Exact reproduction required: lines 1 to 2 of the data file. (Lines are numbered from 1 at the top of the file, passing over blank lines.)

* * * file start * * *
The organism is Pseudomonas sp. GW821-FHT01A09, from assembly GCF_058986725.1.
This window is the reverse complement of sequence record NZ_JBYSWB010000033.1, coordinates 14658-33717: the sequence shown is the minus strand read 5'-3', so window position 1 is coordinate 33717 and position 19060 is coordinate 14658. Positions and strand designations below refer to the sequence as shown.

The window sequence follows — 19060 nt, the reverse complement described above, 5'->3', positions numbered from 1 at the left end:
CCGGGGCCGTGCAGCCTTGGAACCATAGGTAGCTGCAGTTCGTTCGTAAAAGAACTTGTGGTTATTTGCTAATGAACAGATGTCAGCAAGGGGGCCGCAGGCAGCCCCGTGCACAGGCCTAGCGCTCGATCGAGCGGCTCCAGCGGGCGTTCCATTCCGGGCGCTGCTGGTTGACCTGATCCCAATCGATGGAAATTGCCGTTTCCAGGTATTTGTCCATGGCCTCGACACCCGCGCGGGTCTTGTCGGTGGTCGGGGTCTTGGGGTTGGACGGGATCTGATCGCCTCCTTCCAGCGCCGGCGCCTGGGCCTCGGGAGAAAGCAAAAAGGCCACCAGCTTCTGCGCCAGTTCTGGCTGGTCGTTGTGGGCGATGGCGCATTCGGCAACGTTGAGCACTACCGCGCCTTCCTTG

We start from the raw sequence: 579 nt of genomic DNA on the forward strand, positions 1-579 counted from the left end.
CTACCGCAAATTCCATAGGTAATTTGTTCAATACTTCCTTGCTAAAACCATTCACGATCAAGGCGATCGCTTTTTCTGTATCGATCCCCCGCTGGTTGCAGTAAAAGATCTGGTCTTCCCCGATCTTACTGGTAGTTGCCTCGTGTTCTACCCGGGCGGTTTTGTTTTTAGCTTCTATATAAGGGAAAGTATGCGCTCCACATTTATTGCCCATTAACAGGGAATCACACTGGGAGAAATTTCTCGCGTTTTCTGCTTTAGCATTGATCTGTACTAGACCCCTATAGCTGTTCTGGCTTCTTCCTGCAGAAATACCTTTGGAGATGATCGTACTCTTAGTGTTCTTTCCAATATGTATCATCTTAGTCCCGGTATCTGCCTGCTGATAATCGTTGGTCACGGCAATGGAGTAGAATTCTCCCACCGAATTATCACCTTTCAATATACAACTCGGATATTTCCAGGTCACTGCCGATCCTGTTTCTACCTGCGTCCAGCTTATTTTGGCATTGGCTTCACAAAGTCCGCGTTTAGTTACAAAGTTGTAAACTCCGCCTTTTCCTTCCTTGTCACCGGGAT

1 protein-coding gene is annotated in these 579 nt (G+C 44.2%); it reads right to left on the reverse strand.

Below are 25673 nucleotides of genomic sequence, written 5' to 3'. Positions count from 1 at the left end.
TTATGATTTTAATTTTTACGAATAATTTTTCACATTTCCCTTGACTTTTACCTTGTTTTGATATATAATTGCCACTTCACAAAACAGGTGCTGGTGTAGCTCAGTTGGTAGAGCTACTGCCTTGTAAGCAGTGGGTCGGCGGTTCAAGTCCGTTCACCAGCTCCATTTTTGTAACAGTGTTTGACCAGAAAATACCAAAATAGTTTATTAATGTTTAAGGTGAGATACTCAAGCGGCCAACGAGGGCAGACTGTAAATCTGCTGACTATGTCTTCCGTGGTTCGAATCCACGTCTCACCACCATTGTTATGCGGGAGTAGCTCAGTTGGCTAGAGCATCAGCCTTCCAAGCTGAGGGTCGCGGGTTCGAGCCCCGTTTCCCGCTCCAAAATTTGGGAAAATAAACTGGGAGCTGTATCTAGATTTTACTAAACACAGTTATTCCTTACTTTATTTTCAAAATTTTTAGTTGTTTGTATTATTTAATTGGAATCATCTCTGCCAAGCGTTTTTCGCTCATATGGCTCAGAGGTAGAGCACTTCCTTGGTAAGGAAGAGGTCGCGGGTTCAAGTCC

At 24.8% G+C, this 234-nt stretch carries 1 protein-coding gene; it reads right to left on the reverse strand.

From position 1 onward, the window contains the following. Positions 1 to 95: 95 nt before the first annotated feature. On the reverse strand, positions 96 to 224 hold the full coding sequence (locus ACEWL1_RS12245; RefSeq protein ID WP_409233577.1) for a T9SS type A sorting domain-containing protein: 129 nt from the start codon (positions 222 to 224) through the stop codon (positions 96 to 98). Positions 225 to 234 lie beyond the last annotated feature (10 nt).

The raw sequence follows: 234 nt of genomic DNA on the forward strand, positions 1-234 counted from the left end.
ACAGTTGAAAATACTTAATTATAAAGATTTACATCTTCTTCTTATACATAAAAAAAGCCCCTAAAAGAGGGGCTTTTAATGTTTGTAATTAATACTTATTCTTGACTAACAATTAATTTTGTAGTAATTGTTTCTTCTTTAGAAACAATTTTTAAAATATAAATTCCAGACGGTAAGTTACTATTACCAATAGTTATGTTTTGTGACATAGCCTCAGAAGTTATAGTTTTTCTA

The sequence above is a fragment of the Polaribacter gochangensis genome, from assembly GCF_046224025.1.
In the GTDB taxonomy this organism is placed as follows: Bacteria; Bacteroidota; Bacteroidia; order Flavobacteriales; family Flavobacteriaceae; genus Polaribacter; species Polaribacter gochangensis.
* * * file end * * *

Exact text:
The organism is Pseudomonas sp. GW821-FHT01A09, from assembly GCF_058986725.1.
This window is the reverse complement of sequence record NZ_JBYSWB010000033.1, coordinates 14658-33717: the sequence shown is the minus strand read 5'-3', so window position 1 is coordinate 33717 and position 19060 is coordinate 14658. Positions and strand designations below refer to the sequence as shown.